Author: Alzo David-West
Tomi Mura, a specialist in inter-planetary law, sat aboard a six-person capsule en route to Planet Arazan. The magnetic-field modulator of the small hyperbolically propulsed vessel gave her the sensation of gliding gently through the depths of an immense sea.
She had departed from the Old Planet, the common name in the interstellar territories for that ancient remote body otherwise known in the archaic languages of her world as terra, eretz, dee cheeo, and ardh. She turned her head to the window at her right and beheld glowing nebulas of star clouds and nuclear luminescences on the dark horizon.
Human expansion into deep space had, in the course of two millennia, produced myriads of societies. And where the quadrillions of humanity had dispersed, they set in motion on their newly claimed worlds natural, competing variations of attitudes, behaviors, interests, and values, which rapidly grew into distinctive cultures with their own dominant characteristics, principles, and laws.
So, too, had it been on Planet Arazan, whose idiosyncrasy was its militant status as a self-declared non-treaty independent planet and the only planet on which the Radical Machine Rightsists (RMR) had established the Anthrobotic Republic, based on the full existential equality of human beings and machine beings.
Tomi Mura reviewed her virtual data notes about the case for which the Ministry of Planets had dispatched her: Jizu Mori, a curiosity seeker on a tour visit from the Old Planet, had committed a capital offense on Planet Arazan—violation upon a machine, resulting in its deactivation. By the absolute categorical law of the RMR, he had no option for on-planet or inter-planet legal defense, and he would be tried and executed on terms reciprocal to his crime—violation by a machine, resulting in his death. The law did, however, for diplomatic reasons, permit a nonparticipant observer from the homeworld of the accused to be present as a witness to the execution.
The capsule navigated through a proton storm, passed the solar flares of two white binary stars, and coursed toward a scintillating red-giant star in whose habitable zone orbited a nubilous green sphere, the Planet Arazan. The capsule autonomously triangulated its landing coordinates, entered the artificially oxygenated atmosphere, and made its way to the silicate rock surface below.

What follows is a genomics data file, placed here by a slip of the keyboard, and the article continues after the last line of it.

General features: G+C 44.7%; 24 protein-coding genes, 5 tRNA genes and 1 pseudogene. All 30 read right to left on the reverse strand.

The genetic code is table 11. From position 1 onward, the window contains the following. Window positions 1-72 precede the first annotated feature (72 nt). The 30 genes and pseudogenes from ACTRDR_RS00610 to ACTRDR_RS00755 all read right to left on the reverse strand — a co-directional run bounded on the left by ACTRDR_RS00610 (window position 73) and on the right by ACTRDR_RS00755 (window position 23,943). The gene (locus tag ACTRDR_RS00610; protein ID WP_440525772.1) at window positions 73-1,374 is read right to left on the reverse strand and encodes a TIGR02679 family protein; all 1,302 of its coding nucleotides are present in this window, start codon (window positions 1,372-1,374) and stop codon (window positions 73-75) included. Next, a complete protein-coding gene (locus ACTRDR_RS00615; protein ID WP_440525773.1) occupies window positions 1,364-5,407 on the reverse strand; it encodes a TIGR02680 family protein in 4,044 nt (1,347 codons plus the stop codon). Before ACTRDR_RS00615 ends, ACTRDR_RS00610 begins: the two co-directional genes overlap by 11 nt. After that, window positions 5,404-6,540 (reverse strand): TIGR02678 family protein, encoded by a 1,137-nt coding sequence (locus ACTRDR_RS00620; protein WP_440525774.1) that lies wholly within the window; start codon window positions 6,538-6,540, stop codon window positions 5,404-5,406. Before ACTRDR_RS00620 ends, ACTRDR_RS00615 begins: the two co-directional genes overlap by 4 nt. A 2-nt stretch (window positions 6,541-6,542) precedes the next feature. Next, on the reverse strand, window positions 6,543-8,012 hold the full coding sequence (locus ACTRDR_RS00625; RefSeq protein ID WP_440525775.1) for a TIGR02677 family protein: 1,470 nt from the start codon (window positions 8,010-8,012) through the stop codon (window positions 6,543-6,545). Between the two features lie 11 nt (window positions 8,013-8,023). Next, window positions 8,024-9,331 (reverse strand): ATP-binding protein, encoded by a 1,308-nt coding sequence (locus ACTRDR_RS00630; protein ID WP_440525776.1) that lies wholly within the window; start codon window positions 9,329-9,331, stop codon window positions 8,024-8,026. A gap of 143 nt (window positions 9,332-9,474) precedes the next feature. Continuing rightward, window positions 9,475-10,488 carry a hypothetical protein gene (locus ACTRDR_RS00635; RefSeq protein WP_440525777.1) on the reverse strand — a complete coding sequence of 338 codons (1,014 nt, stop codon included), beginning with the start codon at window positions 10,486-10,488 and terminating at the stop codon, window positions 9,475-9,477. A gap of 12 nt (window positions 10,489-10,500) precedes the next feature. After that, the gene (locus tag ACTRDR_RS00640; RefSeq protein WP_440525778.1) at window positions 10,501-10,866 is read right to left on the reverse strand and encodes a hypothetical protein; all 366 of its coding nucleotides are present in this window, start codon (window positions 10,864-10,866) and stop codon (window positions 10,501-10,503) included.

Tomi Mura was the only one authorized to deboard. The capsule door connected her to a disembarkation tube that led to a magnetic levitation shuttle. She wondered where the reception committee was, and she sat in an empty passenger car, which traveled noiselessly for ten minutes above the craggy, faded green, treeless landscape. An isolated crystalline edifice below came to her view. The shuttle stopped at an empty station. She made her way down an escalator and, outside, walked up a wide path to the structure.
She entered the edifice, and within its walls was a vast room where, to her surprise, she saw Jizu Mori, short, square-headed, denuded. He was neurally immobilized and positioned before a projected holographic recording showing him in an accommodation room, luring, attacking, and ravaging an android minder designed in the soft form of a girl who appeared no more than fourteen. Her name was Nazeera-3.
A conveyor strip suddenly carried him into an observation chamber. Two sliding metal-alloy doors sealed shut. The neural immobilizer switched off. He trembled in a fit of paroxysms. Sweat rushed down his face. He heard a noise, turned around, and saw advancing an ambulant machine that resembled the primitive corkscrew—and it pounced on him.
Tomi Mura was speechless before the punitive scene, and when all that was left was a mince of the man, she fainted.
A while later, she awoke to find herself on board the six-person capsule, deep in space, on its way home. She was feverish and haunted, staring at the silent sitting crew members, and she wondered if the Old Planet androids who accompanied her on the journey would have agreed with existential law had they witnessed the incident on Arazan.